Bouchard has been able to produce more than Barrie without much time at all on the power play. Give Bouchard a real shot on the man advantage and look at what you get, two goals on the first two power plays. Both shots were from the point and his ability to get shots through has been talked about, as well as his booming slap shot when he takes it. If the power play is at full strength, there are already three left-handed players on it. It wouldn’t mess around with where the players on the top unit put the puck, as it is an easier transition to go from a righty in Barrie to a righty in Bouchard. Even upon the return of Barrie, the Oilers should keep running with Bouchard and get him transitioned full-time into that role on the first power-play unit.
Puljujarvi has replaced Nugent-Hopkins on the power play but has been playing in the net-front role where Hyman plays. This has been an adjustment because Hyman and Nugent-Hopkins haven’t missed all of the same games and Puljujarvi is the first man in to replace either one of them on the power play (“Lowetide: Forget the Connor McDavid bump, Jesse Puljujarvi is the real deal after all”, The Athletic, Jan 12, 2022).
When Hyman is in the lineup, we’ve seen Puljujarvi man the left side where Nugent-Hopkins plays, hanging out at the opponent’s blue line to assist with zone entries. It’s almost always smooth with Nugent-Hopkins and either McDavid or Draisaitl, but they have played together and done that play for years now compared to Puljujarvi being thrown into that role. He has a good shot and as a right-handed player, would have a better angle on the left side for potential one-timers, but his size and strength are best utilized in a net-front role.
That is what we saw from him against the Flames. On both Bouchard goals, Puljujarvi was standing in front of the net screening a big Jacob Markstrom. Puljujarvi is 6’4 and over 200 lbs, a big frame to get in the way of the goalie’s vision, and difficult to move. His strength and reach also allow him to win puck battles over the defender and get his stick on rebounds. Though he didn’t assist on either of the power-play goals on the scoresheet, if he wasn’t in perfect position in front of the net, Markstrom would have been able to see the shots. Puljujarvi has found his home on the power play, and once Hyman returns, which will be sooner than Nugent-Hopkins, Tippett should continue to utilize Puljujarvi in that net-front position.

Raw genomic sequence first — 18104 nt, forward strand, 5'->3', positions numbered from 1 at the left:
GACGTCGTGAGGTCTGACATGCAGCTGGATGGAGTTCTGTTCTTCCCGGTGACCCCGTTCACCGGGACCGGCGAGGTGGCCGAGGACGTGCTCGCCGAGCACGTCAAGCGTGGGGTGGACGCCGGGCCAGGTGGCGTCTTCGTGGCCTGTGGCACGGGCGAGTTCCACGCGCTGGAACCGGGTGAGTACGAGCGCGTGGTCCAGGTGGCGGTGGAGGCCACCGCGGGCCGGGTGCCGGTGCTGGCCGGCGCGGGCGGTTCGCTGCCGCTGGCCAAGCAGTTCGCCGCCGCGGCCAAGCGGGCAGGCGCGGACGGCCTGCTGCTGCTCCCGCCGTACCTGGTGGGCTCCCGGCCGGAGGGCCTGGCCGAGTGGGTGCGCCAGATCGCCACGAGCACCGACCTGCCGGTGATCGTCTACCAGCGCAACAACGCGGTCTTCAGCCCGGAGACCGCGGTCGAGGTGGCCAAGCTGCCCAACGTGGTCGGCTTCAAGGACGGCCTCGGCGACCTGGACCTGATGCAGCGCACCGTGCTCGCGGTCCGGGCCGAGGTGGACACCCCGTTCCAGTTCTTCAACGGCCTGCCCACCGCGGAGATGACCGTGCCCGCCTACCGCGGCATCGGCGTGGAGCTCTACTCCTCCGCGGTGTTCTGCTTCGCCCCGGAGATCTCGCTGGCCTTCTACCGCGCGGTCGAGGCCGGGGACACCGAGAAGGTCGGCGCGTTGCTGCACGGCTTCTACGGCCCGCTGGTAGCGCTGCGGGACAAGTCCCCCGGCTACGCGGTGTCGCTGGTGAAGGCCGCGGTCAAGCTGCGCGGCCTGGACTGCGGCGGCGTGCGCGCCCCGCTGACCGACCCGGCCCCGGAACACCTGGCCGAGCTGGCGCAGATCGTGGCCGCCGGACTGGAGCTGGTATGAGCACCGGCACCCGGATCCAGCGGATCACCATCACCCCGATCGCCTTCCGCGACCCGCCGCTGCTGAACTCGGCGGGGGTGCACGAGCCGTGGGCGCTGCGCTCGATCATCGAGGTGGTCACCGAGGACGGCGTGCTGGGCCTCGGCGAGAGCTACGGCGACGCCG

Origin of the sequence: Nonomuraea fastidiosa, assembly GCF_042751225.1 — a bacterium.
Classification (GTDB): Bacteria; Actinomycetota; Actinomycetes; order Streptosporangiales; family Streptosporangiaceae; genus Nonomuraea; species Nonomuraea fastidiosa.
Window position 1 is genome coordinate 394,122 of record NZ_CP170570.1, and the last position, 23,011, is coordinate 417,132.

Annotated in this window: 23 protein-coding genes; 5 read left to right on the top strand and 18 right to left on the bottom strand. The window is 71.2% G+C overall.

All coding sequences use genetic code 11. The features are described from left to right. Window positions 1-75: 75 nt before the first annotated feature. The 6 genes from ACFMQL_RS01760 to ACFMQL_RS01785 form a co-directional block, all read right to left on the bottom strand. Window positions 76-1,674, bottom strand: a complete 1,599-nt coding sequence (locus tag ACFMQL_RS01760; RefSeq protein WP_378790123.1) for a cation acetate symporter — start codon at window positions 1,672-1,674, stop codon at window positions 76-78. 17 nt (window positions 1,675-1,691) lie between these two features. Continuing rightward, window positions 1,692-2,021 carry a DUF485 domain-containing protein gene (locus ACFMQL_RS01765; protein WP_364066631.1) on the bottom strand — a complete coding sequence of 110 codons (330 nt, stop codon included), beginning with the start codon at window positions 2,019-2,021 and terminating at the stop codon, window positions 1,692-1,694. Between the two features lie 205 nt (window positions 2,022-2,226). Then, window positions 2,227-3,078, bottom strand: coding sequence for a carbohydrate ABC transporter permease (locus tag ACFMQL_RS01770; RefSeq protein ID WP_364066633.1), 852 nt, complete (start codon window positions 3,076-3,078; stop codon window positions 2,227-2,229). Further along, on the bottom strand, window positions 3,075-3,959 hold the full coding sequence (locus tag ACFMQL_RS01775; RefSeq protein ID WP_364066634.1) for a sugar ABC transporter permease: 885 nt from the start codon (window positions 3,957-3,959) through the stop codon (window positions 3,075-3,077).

The smallest body on the power play and the Oilers, Yamamoto has been used on the top unit in a different fashion. Instead of slotting in on the left side of the ice in the offensive zone, he has been in the high slot, creating an initial screen and causing interference with the high man defending.
On both power-play goals by Bouchard from the point, Yamamoto was in the high slot causing more traffic from the direction the puck is coming from as well as an option with his stick always on the ice for a possible deflection if someone wants to throw a hard pass at his stick. When McDavid and Draisaitl work the wall and get in close to the net, Yamamoto moves in and creates that second outlet in front of the net, bringing in more bodies for possible bank shots, confusion, and for the point to open up.
It’s a different look than what the Oilers and their stars have grown accustomed to, but with the success found in the last game, it’s something the newly added players are getting more comfortable with and McDavid and Draisaitl are now adjusting to. With the Oilers’ power play starting the night out lower than first place in the NHL, they worked themselves right back above 30 percent with that effort and are once again quickly on top of the league. A big part of their offence comes from the power play, so they will need it to continue firing and succeeding with or without the regulars.
Rob Couch is a THW freelance writer covering mainly the Edmonton Oilers and Philadelphia Flyers. He covers everything you need to know about fantasy hockey. He will also keep you up to date with NHL Stats News, trade talks, and daily betting guides.